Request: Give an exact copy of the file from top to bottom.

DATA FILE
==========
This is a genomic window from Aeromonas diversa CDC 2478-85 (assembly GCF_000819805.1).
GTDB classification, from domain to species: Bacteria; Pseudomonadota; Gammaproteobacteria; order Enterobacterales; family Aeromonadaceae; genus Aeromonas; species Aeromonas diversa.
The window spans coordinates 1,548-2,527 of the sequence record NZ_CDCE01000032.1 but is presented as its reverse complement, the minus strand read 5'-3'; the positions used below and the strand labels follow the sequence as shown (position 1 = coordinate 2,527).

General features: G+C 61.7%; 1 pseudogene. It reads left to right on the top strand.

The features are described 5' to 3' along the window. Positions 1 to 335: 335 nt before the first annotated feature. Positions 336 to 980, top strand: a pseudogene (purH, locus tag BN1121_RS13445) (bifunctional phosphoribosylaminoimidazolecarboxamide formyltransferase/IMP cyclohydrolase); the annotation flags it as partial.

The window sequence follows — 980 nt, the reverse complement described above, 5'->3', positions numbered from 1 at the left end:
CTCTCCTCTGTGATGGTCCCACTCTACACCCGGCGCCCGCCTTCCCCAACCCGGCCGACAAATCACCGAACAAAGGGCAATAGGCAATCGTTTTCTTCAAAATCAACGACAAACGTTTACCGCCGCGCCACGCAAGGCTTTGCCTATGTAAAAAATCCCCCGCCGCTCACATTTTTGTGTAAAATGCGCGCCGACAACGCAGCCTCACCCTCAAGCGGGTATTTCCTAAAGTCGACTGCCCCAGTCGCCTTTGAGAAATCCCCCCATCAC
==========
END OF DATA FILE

This is a genomic window from Aeromonas diversa CDC 2478-85 (assembly GCF_000819805.1).
GTDB classification, from domain to species: Bacteria; Pseudomonadota; Gammaproteobacteria; order Enterobacterales; family Aeromonadaceae; genus Aeromonas; species Aeromonas diversa.
The window spans coordinates 1,548-2,527 of the sequence record NZ_CDCE01000032.1 but is presented as its reverse complement, the minus strand read 5'-3'; the positions used below and the strand labels follow the sequence as shown (position 1 = coordinate 2,527).

General features: G+C 61.7%; 1 pseudogene. It reads left to right on the top strand.

The features are described 5' to 3' along the window. Positions 1 to 335: 335 nt before the first annotated feature. Positions 336 to 980, top strand: a pseudogene (purH, locus tag BN1121_RS13445) (bifunctional phosphoribosylaminoimidazolecarboxamide formyltransferase/IMP cyclohydrolase); the annotation flags it as partial.

The window sequence follows — 980 nt, the reverse complement described above, 5'->3', positions numbered from 1 at the left end:
CTCTCCTCTGTGATGGTCCCACTCTACACCCGGCGCCCGCCTTCCCCAACCCGGCCGACAAATCACCGAACAAAGGGCAATAGGCAATCGTTTTCTTCAAAATCAACGACAAACGTTTACCGCCGCGCCACGCAAGGCTTTGCCTATGTAAAAAATCCCCCGCCGCTCACATTTTTGTGTAAAATGCGCGCCGACAACGCAGCCTCACCCTCAAGCGGGTATTTCCTAAAGTCGACTGCCCCAGTCGCCTTTGAGAAATCCCCCCATCAC